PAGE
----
The Big Four (Google, Apple, Facebook and Amazon) are much more than successful companies. Not only are they technological and economic giants, but behind each of them lies a philosophy of infinite expansion on which the future of humanity depends.

Amazon is especially unique. In the mid-1990s, thanks to the expansion of the internet, Amazon saw the opportunity to create a giant virtual bookstore, later adding DVDs, then everything else. Currently, it is the second largest employer in the U.S. The website offers 600 million products and dominates 40% of all internet trade in the country. It is also the provider of nearly half of all cloud computing and competes with Netflix in the distribution of streaming films. Amazon’s expansion is based on the development of big data and artificial intelligence, and it will soon launch 3,000 satellites to provide high speed internet on a global scale.

The grand vision of founder Jeff Bezos is to set sights high, both literally and figuratively. In his graduation speech, Bezos told of his dream to build colonies in space. This is the idea that recently inspired his project, Blue Origin, to save humanity from overpopulation and destruction.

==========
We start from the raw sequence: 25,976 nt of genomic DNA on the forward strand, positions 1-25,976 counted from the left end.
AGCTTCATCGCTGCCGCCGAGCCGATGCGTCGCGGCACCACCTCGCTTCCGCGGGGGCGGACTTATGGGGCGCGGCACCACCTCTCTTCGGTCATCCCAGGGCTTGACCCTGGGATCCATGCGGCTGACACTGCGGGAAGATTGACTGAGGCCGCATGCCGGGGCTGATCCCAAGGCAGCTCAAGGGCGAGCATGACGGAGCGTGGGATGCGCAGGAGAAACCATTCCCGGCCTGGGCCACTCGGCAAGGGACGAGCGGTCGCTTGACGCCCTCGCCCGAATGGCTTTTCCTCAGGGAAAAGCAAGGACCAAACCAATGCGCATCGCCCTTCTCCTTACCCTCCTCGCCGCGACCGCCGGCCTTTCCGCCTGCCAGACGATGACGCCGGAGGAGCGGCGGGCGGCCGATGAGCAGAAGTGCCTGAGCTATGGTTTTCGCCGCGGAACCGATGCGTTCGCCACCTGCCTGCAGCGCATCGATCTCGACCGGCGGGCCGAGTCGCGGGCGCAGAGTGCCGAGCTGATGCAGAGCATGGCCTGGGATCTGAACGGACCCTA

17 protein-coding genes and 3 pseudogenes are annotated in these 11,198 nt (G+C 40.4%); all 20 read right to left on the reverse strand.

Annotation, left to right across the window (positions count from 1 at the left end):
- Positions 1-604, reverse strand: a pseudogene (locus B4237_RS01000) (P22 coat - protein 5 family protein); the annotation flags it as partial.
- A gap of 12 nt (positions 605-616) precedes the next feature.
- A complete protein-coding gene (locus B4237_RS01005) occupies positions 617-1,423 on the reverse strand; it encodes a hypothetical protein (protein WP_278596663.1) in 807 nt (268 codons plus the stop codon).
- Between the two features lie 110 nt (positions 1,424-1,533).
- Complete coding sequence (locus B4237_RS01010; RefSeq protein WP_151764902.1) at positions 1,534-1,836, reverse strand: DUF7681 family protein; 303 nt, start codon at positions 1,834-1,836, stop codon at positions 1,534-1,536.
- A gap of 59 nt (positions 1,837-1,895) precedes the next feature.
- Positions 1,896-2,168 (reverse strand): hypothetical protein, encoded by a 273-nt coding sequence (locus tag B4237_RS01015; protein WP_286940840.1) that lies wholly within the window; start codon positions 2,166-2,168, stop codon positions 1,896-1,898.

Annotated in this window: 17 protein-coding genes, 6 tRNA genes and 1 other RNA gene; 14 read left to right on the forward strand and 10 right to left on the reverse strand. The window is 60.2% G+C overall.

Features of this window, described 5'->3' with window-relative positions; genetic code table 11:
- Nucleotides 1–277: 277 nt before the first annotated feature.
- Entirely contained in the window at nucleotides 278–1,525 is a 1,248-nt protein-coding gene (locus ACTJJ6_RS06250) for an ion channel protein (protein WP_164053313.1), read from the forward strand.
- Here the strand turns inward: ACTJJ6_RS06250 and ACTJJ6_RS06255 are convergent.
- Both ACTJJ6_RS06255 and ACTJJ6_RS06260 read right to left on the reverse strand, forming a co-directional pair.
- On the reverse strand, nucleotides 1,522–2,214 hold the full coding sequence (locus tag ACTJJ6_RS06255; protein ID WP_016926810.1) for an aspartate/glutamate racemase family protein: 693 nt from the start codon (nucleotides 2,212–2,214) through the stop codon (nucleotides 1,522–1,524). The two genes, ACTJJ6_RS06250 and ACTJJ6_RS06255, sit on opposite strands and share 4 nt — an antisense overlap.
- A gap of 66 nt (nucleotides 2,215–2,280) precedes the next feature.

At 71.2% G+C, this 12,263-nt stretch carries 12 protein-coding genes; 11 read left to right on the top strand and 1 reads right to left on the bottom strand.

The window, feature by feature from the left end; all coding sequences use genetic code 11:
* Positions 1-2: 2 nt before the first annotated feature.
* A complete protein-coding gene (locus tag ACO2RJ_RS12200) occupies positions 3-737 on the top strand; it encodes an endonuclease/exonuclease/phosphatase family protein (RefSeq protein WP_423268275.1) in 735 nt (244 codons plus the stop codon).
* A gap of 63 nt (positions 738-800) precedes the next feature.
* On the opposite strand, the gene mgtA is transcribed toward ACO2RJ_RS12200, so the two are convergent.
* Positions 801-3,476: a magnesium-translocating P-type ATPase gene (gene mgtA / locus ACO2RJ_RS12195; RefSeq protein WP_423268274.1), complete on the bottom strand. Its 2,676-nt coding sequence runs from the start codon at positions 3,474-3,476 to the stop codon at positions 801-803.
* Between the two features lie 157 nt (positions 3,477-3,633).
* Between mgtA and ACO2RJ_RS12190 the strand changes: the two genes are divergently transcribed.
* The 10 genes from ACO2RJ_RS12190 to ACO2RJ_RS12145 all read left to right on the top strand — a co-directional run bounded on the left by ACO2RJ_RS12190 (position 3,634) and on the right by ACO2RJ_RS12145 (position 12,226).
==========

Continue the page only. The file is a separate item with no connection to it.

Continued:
In contrast to Facebook, Amazon has a good public image. However, it has been the object of criticism for paying almost no taxes, various cases of labor malpractice, abuse of its dominant market position and unfair competition in its virtual marketplace.

A few years ago, Bezos acquired the venerated newspaper, The Washington Post, a company which President Donald Trump has previously denounced for spreading fake news. Bezos believes that this could be the reason why just a few days ago Amazon was denied the $10 billion contract to provide cloud services to various U.S. government agencies.

The ambivalent relationship between technology companies and the government is further complicated by the need to regulate them. It is an almost impossible task and a huge challenge for the law, the economy and politics.